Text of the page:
Cataract surgery is an operation to remove a cloudy lens in your eye and replace it with an artificial one. This will help you see more clearly.
If you have a cataract, the lens inside your eye is cloudy. Cataracts usually develop slowly over many years and your vision will start to be affected as your cataract gets worse. Cataracts can eventually interfere with daily activities, such as reading, watching television and driving.
You can have your cataracts removed at any stage – you don’t necessarily need to wait until your eyesight is bad. If you drive for example, you may wish to have surgery sooner than someone who doesn’t drive. If your ophthalmologist (a doctor who specializes in eye health, including eye surgery) thinks you may need cataract surgery then it is the time to go for it.
If you have cataracts in both eyes, it’s usually best to remove them one at a time, starting with your eye that’s most severely affected. You can have the second operation once you’ve recovered.
Preparation for cataract surgery
Your ophthalmologist will discuss the pros and cons of having cataract surgery with you. They’ll measure your eye and check your vision so they can decide which artificial lens will be best for you. They’ll also ask about your general health and if you have any other problems with your eyes or vision. This will help them assess your risk of complications after surgery.
Cataract surgery is usually done as a day-case procedure, which means you have the operation and go home on the same day.
You’ll usually have cataract surgery under local anesthesia. This means you’ll be awake during the procedure but won’t feel any pain. Your surgeon will use anesthetic eye drops or an injection to completely block pain from your eye and the area around it.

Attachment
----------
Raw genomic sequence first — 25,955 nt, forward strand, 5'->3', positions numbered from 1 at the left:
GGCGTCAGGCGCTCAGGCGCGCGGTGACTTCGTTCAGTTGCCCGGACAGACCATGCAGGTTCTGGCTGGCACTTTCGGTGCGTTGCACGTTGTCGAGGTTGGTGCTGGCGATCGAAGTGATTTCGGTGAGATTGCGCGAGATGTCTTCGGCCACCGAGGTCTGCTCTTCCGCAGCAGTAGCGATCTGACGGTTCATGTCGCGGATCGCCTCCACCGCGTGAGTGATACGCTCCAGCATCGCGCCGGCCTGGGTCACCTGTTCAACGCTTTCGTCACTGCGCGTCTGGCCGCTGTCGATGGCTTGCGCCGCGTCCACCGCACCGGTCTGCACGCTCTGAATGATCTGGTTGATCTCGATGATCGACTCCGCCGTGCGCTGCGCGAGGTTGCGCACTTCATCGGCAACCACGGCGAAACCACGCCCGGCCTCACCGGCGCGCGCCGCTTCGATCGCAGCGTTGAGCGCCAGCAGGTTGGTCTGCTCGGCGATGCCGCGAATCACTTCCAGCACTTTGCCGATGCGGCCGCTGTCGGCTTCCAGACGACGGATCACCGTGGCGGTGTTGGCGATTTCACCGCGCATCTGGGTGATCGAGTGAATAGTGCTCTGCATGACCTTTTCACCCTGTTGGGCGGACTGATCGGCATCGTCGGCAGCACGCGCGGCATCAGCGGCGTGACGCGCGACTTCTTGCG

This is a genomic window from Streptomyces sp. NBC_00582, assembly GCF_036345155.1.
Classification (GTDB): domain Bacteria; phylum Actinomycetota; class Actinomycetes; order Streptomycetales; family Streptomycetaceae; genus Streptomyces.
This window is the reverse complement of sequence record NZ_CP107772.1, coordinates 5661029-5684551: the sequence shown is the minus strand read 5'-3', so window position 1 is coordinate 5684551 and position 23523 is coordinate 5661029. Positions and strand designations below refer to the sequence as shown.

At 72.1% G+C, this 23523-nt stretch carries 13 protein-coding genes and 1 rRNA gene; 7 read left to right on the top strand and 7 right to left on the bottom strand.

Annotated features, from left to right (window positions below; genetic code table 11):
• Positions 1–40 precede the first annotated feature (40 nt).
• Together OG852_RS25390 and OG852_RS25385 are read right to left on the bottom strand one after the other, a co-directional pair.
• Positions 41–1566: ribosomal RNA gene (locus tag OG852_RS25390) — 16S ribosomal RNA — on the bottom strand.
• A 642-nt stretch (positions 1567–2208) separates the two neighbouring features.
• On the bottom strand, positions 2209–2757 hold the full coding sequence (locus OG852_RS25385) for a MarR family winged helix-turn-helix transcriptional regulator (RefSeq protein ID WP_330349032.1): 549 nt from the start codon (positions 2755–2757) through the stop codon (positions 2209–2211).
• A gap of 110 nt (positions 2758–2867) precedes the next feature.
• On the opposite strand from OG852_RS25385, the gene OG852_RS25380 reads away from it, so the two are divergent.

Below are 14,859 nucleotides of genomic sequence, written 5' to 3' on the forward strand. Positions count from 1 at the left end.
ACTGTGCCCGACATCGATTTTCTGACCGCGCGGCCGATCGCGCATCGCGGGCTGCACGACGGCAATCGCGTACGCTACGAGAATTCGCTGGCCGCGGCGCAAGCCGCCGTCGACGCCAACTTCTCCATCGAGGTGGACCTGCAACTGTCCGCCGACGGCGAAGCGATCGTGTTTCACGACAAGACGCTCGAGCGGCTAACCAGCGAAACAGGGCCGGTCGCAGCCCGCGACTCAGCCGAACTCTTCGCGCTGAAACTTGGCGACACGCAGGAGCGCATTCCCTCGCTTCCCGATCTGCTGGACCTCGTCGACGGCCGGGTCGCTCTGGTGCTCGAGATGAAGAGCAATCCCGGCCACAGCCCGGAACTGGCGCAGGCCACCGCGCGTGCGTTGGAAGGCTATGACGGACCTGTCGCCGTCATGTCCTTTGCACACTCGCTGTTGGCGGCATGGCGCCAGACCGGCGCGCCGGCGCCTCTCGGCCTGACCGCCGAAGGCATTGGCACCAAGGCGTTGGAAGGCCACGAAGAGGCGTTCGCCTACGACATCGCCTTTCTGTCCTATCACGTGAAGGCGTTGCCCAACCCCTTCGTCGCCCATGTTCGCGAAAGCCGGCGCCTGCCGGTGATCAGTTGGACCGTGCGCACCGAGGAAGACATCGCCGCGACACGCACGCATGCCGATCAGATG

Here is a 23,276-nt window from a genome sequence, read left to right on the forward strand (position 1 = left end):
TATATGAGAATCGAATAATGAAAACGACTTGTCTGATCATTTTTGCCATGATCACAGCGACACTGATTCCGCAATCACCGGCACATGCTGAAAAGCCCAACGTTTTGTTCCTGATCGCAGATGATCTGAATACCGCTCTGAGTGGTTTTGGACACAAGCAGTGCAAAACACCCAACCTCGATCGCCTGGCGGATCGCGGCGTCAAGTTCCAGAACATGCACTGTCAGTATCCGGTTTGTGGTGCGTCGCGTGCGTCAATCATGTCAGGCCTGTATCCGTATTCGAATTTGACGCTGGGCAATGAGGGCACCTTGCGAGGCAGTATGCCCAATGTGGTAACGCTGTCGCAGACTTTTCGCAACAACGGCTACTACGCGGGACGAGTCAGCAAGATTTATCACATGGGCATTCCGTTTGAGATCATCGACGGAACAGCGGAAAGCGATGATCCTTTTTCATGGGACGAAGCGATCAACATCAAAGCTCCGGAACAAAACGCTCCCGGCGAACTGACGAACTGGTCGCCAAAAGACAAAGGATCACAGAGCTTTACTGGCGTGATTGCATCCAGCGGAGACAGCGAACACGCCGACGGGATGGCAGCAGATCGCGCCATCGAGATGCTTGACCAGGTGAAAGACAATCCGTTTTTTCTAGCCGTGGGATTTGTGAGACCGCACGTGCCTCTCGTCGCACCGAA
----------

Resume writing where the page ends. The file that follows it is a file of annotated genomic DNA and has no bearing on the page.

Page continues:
Your surgeon will discuss with you what will happen before, during and after your surgery. If you’re unsure about anything, don’t be afraid to ask. No question is too small. It’s important that you’re fully informed so you feel happy to give your consent for the operation to go ahead. You may be asked to do this by signing a consent form.
What will happen on the day of cataract surgery?
In cataract surgery, your surgeon will remove your cloudy lens and replace it with a new artificial one. If it’s going to be a straightforward procedure, it usually takes about 15 to 30 minutes.
You’ll need to be able to lie reasonably flat and still during the surgery. Your surgeon will put some drops in your eye to widen your pupil and relax your eye muscles. They’ll also put local anesthetic eye drops into your eye or inject your eye with a local anesthetic. Your eye may burn or sting for a few seconds after the anesthetic, but many people don’t feel anything at all.
Once the anesthetic takes effect, your surgeon will make tiny cuts on the surface of your eye. You’ll be awake and see some movement, but you won’t be able to see any details. You won’t feel any pain either but may feel some touch and pressure.